Dr. Leisa L. Marshall

Clinical Professor of Pharmacy Practice

Education

  • B.A., Economics, Davidson College
  • B.S., Pharmacy, University of Georgia
  • Pharm.D., Mercer University

Research Background and Interests

Dr. Marshall’s current research interests include topics in the areas of geriatrics, women’s health and active learning in large and small classroom settings.

Courses

  • PHA 362, 491, 492, 591: Integrated Patient Care Courses
  • PHA 469: Pulmonary and Integument Disorders
  • PHA 537: Gastrointestinal and Musculoskeletal Disorders
  • PHA 685: Advanced Practice Experience, Geriatric Elective

Teaching Philosophy

A teacher is an individual who assists students in understanding the process of knowledge acquisition and application. As I am a health care professional and teach in a doctor of pharmacy program, the end goal of all teaching is to help students become pharmacists who will be involved with and improve the care of patients. When teaching in a large classroom environment, small classroom environment, or a practice setting, my objective is to assist students in developing competence in specific areas of pharmacy practice. I hope to encourage students to become lifelong learners to maintain competency and indeed increase skills and knowledge in areas of pharmacy practice after their formal education is
complete.

During lectures and active learning activities in the classroom, or while working with health care professionals and patients at my practice site, a continuous care retirement community, I try to emphasize proper care for the patient through communication with other health care professionals and the patient in proper medication selection, monitoring, and counseling. After a teaching session, I consider the questions below to try to improve the teaching experience in the future. What went well with the teaching experience and student-teacher interaction? What did not go well and what steps need to be taken to improve the experience for the student (and teacher)? Were the goals of the session met? If not, what changes need to be implemented?

As stated in Titus 2:6-8a, New International Version: Encourage the young to be self-controlled. In everything set them an example by doing what is good. In your teaching show integrity, seriousness, and soundness of speech.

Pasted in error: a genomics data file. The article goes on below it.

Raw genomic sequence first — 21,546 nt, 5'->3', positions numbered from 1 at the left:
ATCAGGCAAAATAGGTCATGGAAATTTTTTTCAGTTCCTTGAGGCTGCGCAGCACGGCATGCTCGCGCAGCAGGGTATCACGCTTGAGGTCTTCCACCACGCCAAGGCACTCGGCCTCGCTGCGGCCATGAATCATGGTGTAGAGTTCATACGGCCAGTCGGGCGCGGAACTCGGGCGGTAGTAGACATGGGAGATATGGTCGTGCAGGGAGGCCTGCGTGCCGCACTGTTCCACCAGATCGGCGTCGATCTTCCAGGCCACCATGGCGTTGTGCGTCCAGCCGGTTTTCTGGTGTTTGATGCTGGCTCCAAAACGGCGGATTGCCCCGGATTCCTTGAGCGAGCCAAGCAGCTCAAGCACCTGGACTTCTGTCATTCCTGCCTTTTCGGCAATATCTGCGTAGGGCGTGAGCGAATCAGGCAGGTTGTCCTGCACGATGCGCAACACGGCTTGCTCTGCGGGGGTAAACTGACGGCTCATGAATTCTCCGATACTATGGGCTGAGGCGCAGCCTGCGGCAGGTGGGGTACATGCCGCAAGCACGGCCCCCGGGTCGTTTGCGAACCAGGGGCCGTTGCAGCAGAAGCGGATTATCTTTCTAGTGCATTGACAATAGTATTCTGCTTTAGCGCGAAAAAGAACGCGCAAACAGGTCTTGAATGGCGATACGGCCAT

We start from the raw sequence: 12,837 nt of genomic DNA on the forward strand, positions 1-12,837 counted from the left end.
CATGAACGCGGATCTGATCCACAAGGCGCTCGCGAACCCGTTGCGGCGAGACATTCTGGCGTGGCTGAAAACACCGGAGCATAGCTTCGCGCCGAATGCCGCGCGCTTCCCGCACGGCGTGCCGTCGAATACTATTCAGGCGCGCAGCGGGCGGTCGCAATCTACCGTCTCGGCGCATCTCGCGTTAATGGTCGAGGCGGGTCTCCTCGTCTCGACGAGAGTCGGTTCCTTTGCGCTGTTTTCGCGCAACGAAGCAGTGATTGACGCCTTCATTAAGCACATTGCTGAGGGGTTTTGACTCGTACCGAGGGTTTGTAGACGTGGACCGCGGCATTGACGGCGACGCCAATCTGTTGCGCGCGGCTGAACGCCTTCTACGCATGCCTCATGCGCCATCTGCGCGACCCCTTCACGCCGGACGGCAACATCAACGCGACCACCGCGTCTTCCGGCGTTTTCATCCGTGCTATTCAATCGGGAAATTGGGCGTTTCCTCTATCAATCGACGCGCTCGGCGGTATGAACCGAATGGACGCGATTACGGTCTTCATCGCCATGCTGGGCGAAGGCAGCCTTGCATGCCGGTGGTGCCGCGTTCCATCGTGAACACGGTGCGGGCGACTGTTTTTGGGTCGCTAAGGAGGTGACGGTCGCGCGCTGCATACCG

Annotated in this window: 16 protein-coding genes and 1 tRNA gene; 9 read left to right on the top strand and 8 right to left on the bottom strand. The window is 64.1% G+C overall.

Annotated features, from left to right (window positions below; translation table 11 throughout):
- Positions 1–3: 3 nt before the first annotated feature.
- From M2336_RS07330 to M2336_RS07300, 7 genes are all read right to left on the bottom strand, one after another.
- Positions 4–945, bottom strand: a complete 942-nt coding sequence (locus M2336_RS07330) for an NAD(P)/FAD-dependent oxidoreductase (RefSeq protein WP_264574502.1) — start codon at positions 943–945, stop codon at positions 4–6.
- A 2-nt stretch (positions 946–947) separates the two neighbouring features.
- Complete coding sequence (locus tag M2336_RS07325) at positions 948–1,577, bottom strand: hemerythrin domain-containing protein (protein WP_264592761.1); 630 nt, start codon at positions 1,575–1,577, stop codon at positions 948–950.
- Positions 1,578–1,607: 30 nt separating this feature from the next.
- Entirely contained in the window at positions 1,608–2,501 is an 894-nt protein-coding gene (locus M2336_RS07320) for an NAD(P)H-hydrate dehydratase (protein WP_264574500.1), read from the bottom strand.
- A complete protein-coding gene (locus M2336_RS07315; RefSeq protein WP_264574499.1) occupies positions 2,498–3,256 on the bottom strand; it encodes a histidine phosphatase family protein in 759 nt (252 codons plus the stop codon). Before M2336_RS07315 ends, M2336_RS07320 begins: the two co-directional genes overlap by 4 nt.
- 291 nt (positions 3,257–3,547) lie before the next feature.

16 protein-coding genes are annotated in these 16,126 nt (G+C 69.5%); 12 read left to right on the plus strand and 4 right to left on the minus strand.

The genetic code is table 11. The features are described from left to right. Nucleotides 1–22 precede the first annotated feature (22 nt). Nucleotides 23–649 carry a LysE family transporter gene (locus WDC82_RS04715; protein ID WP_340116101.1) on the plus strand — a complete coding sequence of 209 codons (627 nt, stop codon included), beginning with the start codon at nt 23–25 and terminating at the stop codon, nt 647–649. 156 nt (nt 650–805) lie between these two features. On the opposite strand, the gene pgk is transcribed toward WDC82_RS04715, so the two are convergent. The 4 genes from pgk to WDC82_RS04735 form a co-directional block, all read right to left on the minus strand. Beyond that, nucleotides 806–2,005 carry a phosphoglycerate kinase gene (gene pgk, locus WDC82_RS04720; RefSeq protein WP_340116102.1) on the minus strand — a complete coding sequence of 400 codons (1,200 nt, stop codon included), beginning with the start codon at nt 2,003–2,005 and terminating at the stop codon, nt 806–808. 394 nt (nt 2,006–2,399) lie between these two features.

Selected Publications

  • PubMed
  • Marshall LL. Hayslett RL. Dry eye disease: focus on prescription therapy. The Senior Care Pharmacist 2023; 38: 239-51.
  • Murnane KS, Augustine JM, Marshall, LL. Student pharmacists’ attitudes, perceptions, and knowledge regarding opioid use, misuse, and overdose: four years of data. Currents in Pharmacy Teaching and Learning 2022; 14(10); 1222-1258.
  • Cox JM, Marshall LL. The potential role of pharmacogenomics in optimizing drug regimens for older people with major depressive disorder. The Senior Care Pharmacist 2021; 36: 276-83.
  • Marshall LL, Hayslett RL. Post-traumatic stress disorder in middle age and beyond. The Senior Care Pharmacist 2021; 36:191-207.
  • Marshall LL, Kinsey J, Nykamp D, Momary K. Evaluating the practice readiness of advanced pharmacy practice experience students using the core entrustable professional activities: a pilot project. American Journal of Pharmaceutical Education. Publication Ahead of Print Manuscript. Accepted May 2020. ePublished June 2020.
  • Murnane KS, Augustine J, Quesnel M, Marshall L, Strom JG. A classroom activity to student pharmacists confidence in dealing with the opioid epidemic. American Journal of Pharmaceutical Education 2019; 83(9): Article7199.
  • Newsom, L, Proctor R, Marshall, L., Liao TV. Implementation and evaluation of problem-based video podcasts in and introductory pharmacokinetics course Curr Pharm Teach Learn 2019; 11(12): 1213-1220.
  • Marshall L. Stevens G. Management of Primary Sjogren’s Syndrome. The Consultant Pharmacist 2018; 33(12):691-701.
  • Marshall L, Hayslett R, Stevens G. Therapy for open-angle glaucoma. The Consultant Pharmacist 2018; 33(8): 432-45.
  • Peasah S, Marshall L. The use of debates as an active learning tool in a college of pharmacy healthcare delivery course. Currents in Pharmacy Teaching and Learning 2017; 9(3): 433-440.
  • Marshall L, Peasah S, Stevens G. Clostridium difficile infection in older adults: systematic review of efforts to reduce occurrence and improve outcomes. The Consultant Pharmacist 2017; 32(1): 24-41.
  • Marshall L, Roach M. Treatment of dry eye disease. The Consultant Pharmacist 2016; 31(2): 96-106.
  • Marshall L, Nykamp D, Momary K. Impact of abbreviated lecture with interactive mini-cases vs. traditional lecture on student performance in the large classroom. American Journal of Pharmaceutical Education 2014; 78(10) Article 189.
  • Marshall L, Roach M. Prevention and treatment of macular degeneration. The Consultant Pharmacist. 2013; 28(11): 723-737.
  • Metzger N, Marshall L. Medication Errors. In: McKean SC, Ross JJ, and Dressler DD, eds. Principles and Practice of Hospital Medicine, 1st edition. New York, New York: McGraw Hill Medical, 2012: 56-65.
  • Marshall L. Case study: Gastrointestinal bleeding and possible hypothyroidism. The Consultant Pharmacist, 2012;27(3): 180-188.
  • Nykamp D, Marshall L. A pain management assignment incorporating an electronic learning program. Let’s Think About It. 2011: 13(1): 5-7.
  • Marshall L, Bailey W. Urinary Incontinence Management in Geriatric Patients. The Consultant Pharmacist, 2008;23(9): 681-694.
  • Ryan G.J., Marshall L.L., Porter K., Jia H., Peer, Professor and Self-evaluation of Class Participation. Active Learning in Higher Education, 2007;8:49-61.

Contact Dr. Leisa L. Marshall


(678) 547-6215
marshall_l@mercer.edu